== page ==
“News from Forfarshire, Perthshire and Fifeshire shows that the announcement that the armistice had been signed was the signal for general rejoicing. Shops were shut and workmen “downed tools”, and formed enthusiastic processions, accompanied by instrumental and “rag-times” bands. In many towns thanksgiving services were held, and in the evening bonfires and fireworks were the order of the day. ” (The Dundee Courier)
In St Andrews, 11 year old Alex Paterson was assisting the Post Office in delivering telegrams. A flu epidemic had started to take hold, leading to staff shortages. He recalled in his work The Tale o’ the Toon:
“I remember the day that Armistice was declared. I delivered a telegram to Mrs Aitken, The Roundel. It was from her son who was in services abroad. Mrs Aitken was so overjoyed that her son had survived the danger of war that she gave me the present of a two shilling piece.”
Photograph courtesy of the St Andrews Preservation Trust.
Text prepared by Fiona Gray and Kate Owen.
The Rusack Family
Legislation introduced at the outset of war severely curtailed the civil liberties of non-British-born subjects (even naturalised citizens who had resided in the UK for decades). Suspicion of outsiders, particularly of German descent, was high.
One St Andrews family targeted by the authorities was the Rusacks.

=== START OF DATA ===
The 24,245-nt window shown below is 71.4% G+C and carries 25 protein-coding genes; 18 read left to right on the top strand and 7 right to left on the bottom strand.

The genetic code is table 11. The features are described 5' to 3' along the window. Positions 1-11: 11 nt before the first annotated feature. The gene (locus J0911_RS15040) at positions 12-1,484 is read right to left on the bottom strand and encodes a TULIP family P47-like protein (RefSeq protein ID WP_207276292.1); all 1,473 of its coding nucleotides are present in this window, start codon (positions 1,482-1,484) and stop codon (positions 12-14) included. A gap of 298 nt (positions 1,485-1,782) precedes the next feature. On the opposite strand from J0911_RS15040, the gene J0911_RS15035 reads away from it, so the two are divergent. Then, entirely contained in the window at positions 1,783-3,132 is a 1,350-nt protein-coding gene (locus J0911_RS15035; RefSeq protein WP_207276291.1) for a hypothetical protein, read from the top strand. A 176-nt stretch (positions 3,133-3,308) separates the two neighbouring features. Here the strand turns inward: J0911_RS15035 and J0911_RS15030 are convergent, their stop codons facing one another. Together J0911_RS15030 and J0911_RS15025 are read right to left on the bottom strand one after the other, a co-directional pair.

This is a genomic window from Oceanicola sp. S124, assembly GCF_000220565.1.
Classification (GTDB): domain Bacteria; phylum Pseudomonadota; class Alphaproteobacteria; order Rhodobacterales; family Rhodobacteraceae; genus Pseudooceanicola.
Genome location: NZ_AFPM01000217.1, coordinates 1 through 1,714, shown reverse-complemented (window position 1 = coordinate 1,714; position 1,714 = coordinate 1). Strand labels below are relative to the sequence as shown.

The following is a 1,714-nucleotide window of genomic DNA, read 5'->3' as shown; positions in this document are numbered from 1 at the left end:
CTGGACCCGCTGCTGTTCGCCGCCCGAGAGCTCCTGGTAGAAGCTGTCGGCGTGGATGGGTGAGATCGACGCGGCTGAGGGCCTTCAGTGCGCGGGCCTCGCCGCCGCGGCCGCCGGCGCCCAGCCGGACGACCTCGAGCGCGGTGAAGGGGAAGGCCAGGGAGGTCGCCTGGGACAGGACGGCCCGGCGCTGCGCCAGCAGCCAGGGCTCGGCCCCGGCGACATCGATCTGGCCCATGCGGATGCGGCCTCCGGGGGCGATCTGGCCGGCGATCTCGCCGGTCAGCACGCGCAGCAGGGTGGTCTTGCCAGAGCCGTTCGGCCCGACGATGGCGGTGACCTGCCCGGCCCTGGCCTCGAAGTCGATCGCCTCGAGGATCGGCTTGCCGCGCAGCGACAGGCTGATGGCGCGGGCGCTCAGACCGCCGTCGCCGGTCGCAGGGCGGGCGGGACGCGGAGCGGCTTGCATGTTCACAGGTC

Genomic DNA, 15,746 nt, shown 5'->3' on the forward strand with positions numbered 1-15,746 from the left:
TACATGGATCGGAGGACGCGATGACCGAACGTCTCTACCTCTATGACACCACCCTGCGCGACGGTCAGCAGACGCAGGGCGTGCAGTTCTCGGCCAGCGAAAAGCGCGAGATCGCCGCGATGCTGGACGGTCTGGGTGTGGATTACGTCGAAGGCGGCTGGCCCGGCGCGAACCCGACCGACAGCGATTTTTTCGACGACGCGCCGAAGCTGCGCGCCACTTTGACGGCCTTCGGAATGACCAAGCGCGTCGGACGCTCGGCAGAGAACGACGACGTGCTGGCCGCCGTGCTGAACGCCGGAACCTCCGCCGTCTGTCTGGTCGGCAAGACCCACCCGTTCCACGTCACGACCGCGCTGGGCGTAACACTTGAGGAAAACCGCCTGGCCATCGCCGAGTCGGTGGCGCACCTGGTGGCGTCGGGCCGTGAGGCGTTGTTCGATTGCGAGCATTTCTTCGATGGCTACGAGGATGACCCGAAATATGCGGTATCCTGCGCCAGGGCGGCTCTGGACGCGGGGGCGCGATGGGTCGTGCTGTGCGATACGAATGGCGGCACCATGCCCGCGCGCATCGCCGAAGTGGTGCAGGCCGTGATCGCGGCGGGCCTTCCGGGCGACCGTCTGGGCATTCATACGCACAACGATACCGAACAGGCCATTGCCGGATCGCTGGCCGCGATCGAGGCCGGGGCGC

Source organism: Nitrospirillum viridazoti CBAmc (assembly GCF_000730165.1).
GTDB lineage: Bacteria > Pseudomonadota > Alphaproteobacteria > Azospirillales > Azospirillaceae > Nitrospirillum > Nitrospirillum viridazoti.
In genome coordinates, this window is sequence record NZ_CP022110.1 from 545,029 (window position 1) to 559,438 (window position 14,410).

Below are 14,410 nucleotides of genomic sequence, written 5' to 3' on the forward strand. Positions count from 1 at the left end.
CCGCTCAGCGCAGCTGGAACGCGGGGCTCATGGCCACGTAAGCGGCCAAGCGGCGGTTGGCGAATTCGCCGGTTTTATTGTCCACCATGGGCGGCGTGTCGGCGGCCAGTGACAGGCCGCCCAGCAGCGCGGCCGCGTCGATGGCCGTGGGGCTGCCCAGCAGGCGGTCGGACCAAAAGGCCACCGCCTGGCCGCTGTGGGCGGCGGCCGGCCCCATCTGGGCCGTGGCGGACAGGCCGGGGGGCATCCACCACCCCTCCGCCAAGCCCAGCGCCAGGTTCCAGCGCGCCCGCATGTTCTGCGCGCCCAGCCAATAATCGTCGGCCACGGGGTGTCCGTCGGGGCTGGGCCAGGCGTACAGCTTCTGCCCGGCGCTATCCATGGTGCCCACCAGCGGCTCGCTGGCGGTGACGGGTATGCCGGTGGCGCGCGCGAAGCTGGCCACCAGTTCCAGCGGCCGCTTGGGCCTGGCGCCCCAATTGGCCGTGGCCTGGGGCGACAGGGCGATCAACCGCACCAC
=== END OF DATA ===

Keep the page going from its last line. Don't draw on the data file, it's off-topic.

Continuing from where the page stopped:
William Rusack had established the well-known Rusack’s Marine Hotel after settling in St Andrews with his Scottish wife Janet in 1874. Some forty years later, he and his family were suspected of being German spies.
William also owned Bogward Farm. The farm supplied fresh produce to the hotel, and William’s son Harry kept a number of pigeons there.
Hettie Rusack, William’s daughter, recalls in her memoirs:
“During the 1914 war Papa was suspected of sending pigeon messages to Germany, and a hydraulic ram which my husband had designed to water the garden… was duly inspected by the Town Councillors. Papa, who didn’t know a pigeon from a duck, was forced to destroy every pigeon.
“Another ridiculous assusation, because of being of German extraction [was] when the hotel was requisitioned by the army for conferences. One day there was a special one in the huge dining room, and soldiers were stationed round the hotel. It was rumoured that Mr Rusack was being tried for his life, and a crowd gathered on the Links in front of the hotel.
“Papa, who generally did the banking in the afternoon, went home and walked through the crowds, where one client said she thought she had seen a ghost, for it was Mr Rusack himself.”
William and Janet’s son Louis signed up in 1915. The youngest member of the Rusack family, he enlisted with the 7th Battalion The Border Regiment and landed in Boulogne on the 15th of July 1915. He was killed at the Somme on the 4th of July 1916, aged 28.
Louis’ brother David was a Lieutenant in the Scottish Horse (13th Battalion Black Watch) and was wounded in action in November 1916. His brother Albert was a surgeon on HMS Fearless.
Photograph courtesy of the St Andrews Preservation Trust
Text prepared by Fiona Gray and Kate Owen